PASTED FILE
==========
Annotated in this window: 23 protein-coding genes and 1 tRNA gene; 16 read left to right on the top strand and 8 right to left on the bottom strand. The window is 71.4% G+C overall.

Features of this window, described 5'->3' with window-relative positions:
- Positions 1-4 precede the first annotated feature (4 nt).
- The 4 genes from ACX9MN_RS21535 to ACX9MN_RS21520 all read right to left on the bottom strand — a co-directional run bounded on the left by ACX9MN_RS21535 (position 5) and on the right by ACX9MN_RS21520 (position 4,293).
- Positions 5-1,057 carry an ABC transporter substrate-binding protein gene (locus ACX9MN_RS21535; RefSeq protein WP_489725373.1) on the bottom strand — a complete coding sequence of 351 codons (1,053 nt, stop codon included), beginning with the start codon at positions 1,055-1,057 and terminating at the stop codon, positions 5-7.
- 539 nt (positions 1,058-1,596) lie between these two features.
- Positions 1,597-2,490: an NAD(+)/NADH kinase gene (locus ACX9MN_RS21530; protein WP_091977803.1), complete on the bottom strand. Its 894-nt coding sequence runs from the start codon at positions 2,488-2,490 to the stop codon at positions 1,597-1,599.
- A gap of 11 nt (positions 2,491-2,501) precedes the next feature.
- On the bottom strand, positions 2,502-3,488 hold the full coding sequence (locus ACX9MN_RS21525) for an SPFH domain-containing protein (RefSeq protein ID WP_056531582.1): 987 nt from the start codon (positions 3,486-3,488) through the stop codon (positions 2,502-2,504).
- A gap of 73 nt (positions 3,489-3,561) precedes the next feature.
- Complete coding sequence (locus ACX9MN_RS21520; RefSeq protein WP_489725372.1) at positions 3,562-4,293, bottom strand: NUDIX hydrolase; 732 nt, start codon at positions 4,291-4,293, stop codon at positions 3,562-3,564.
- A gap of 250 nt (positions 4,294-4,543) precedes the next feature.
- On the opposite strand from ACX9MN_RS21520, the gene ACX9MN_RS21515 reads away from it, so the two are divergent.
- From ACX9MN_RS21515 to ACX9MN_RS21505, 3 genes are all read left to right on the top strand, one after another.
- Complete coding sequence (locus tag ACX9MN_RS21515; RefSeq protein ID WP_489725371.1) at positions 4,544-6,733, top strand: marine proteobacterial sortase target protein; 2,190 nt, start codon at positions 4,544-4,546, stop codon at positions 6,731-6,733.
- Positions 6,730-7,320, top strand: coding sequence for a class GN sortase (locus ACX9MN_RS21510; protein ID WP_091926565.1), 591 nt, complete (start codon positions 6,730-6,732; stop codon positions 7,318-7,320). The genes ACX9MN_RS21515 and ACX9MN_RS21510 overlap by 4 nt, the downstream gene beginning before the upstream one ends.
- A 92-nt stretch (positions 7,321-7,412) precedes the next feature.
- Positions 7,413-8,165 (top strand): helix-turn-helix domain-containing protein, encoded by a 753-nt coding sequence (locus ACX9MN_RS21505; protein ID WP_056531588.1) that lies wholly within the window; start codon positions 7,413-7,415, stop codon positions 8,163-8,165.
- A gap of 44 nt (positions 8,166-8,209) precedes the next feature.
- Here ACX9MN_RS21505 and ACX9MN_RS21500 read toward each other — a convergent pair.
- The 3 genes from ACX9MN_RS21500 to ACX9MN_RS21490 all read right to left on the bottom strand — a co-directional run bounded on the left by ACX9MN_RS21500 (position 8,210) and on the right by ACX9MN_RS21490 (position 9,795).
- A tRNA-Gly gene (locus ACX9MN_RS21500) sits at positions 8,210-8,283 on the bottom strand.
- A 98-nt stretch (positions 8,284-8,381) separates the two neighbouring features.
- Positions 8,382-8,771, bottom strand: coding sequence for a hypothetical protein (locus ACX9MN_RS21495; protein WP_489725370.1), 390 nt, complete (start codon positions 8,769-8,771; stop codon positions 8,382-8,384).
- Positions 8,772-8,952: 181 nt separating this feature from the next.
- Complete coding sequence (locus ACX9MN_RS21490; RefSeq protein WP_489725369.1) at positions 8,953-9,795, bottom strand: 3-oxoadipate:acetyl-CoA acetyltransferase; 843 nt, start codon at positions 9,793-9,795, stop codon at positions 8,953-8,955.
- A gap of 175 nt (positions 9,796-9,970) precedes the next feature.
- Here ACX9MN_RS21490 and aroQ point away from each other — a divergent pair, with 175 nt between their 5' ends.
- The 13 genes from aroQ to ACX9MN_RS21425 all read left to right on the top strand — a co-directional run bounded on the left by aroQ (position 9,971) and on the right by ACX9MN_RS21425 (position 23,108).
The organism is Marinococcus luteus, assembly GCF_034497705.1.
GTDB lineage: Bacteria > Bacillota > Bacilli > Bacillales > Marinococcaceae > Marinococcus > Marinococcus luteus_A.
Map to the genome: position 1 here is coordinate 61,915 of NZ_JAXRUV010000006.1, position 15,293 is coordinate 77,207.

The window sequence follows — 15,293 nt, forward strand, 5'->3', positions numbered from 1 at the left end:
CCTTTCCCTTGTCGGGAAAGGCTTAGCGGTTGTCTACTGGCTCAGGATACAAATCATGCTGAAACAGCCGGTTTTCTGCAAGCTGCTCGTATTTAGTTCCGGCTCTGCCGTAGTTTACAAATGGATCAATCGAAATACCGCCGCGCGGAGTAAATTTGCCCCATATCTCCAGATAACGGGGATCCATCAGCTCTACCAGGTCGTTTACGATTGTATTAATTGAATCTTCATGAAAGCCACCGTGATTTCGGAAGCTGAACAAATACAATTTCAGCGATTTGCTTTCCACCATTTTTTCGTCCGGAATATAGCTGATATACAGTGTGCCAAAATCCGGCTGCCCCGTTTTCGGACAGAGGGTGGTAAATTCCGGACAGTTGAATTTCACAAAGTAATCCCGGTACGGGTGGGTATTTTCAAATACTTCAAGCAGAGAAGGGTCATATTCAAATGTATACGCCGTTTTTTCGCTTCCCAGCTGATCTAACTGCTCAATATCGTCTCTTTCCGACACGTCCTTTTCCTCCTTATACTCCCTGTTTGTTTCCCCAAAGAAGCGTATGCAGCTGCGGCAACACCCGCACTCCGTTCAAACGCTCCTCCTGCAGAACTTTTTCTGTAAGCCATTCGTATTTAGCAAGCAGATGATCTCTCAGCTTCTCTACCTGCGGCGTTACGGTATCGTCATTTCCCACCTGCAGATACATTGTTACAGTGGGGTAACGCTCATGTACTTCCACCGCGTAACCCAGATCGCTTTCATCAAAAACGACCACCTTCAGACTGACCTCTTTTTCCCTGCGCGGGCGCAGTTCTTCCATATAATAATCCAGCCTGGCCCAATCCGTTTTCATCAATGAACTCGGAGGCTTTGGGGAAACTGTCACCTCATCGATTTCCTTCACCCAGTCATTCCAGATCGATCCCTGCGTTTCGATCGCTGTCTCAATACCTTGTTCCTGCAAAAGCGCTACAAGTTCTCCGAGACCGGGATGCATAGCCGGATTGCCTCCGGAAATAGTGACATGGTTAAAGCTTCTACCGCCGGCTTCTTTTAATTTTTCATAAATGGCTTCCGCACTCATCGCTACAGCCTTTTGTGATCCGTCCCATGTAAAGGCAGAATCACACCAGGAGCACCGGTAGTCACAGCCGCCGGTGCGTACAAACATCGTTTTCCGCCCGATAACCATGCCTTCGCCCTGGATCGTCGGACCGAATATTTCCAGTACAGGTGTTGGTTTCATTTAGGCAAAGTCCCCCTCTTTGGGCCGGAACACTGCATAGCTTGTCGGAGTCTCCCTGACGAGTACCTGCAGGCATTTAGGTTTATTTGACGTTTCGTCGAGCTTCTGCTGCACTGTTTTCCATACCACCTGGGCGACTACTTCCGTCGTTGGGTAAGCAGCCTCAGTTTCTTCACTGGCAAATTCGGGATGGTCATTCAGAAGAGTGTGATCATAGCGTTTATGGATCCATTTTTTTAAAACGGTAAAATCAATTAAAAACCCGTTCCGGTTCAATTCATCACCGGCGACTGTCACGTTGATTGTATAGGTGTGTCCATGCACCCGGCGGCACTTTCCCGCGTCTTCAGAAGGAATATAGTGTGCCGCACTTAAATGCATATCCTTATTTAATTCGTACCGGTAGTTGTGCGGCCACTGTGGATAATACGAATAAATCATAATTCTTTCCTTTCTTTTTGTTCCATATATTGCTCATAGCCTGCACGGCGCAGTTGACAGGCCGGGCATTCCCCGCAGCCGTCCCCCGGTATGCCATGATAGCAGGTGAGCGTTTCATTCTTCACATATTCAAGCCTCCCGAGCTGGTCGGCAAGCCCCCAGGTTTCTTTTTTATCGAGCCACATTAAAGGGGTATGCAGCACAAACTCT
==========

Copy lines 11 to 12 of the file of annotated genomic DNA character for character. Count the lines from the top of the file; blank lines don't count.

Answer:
- Complete coding sequence (locus ACX9MN_RS21520; RefSeq protein WP_489725372.1) at positions 3,562-4,293, bottom strand: NUDIX hydrolase; 732 nt, start codon at positions 4,291-4,293, stop codon at positions 3,562-3,564.
- A gap of 250 nt (positions 4,294-4,543) precedes the next feature.